1 Destructive new virus hosed hard drives, or is it a Dell issue?
When you run into a serious problem with your computer, how do you know what is to blame for it? In this case, a member has come face-to-face with a computer system dilemma and doesn't know if it's a hardware issue or a virus that has rendered the system inoperable. The member started posting with a full-on scenario, almost like a blog, to show exactly what he has gone through so far. So if you have any suggestions or sound advice, please bring it to the table. More from the Computer help forum

1 Installing an old hard drive as a slave drive--is it a good idea?
This maybe a trivial question to some, but to many newcomers to the computing world it may not be. So do you have an opinion about this? While it may sound like a good idea, this member thought it would be best to ask the community to see if there are reasons he may not want to do this. So please chime in with your two cents and give this member the best possible advice. We're all listening. More from the Computer Newbies forum

1 Porn pops up when Internet Explorer connects
You've installed the pop-up blockers and the spy-blocking utilities, yet you are still hammered with not just any old pop-ups, but porn ones. This can be frustrating especially when your computers are used by the entire family, so what gives? If you're a pop-up guru and can give this member a helping hand to remedy her situation, please help. And if you find yourself in this or a similar predicament, give this discussion a read; hopefully you'll also find a solution in there for yourself. More from the Virus and Security Alerts forum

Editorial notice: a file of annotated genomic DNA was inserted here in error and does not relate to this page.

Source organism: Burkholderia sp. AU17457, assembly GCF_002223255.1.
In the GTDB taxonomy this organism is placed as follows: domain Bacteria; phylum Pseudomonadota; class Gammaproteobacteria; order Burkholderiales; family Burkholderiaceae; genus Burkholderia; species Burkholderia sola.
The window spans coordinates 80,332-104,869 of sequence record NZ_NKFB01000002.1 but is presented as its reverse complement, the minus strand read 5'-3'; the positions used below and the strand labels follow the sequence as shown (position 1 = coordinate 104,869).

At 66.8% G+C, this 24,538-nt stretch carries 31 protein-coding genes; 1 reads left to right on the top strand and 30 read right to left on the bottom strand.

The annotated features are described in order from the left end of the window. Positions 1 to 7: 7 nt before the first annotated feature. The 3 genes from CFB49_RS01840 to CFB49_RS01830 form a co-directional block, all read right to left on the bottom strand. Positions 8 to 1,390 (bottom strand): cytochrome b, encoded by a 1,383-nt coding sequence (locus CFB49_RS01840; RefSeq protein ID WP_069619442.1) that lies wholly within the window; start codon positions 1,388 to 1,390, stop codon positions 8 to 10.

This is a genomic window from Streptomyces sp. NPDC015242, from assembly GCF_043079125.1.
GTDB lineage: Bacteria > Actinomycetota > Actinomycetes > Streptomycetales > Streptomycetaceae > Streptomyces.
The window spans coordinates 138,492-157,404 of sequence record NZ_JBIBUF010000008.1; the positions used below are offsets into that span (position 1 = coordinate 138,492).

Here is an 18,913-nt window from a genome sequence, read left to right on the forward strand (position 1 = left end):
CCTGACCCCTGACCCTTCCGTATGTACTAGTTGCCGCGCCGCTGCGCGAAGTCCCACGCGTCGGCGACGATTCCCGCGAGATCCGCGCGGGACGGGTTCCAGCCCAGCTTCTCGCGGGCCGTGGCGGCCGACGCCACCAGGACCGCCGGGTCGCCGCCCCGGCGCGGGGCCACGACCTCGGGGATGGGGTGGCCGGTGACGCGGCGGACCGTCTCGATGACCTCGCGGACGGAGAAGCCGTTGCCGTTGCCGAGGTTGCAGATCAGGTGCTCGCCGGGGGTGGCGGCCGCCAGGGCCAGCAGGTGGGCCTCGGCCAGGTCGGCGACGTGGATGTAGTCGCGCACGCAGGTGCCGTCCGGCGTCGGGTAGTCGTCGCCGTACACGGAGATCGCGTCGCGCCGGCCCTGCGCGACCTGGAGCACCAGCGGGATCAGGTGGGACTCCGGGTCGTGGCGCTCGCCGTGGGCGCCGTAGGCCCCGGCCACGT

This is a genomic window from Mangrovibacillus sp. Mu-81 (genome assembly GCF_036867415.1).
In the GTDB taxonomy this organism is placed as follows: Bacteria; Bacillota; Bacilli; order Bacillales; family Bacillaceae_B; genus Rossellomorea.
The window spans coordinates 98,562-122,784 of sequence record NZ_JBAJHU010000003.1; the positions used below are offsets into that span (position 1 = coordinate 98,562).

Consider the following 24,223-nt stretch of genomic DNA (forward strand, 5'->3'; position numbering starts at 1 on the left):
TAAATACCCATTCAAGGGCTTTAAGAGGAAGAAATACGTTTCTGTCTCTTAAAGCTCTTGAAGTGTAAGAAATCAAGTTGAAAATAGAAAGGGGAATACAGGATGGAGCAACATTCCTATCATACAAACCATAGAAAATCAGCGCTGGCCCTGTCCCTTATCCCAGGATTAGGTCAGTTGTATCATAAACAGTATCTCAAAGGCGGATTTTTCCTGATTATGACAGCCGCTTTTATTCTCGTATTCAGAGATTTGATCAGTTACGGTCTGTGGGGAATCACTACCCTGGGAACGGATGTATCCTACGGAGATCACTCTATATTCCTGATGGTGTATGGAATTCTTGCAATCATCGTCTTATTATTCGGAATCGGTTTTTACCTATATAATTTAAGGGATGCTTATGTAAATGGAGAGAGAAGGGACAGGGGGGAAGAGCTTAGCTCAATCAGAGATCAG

Windows instant toolbar for all drives
How to run Error Checking/Chkdsk on Windows 2000/XP
How to keep my computer from accessing my floppy drive during boot-up?

" /> " />
Sign up for CNET Newsletters
Home & Entertainment Weekly
A weekly wrap-up of all of CNET's coverage of personal technology for home and entertainment, from digital cameras to cell phones to plasma TVs. You won't want to miss a thing.
On-the-Go Weekly
All of our coverage of cell phones, handhelds, MP3 players and headphones, ultracompact digital cameras, and everything else for the mobile lifestyle is now in one newsletter.
At Work Weekly
Focuses on the needs of the business professional. Whether your office is at home or in a skyscraper, it provides advice on how to buy and use personal tech to save time and get more done.
Photo & Video Weekly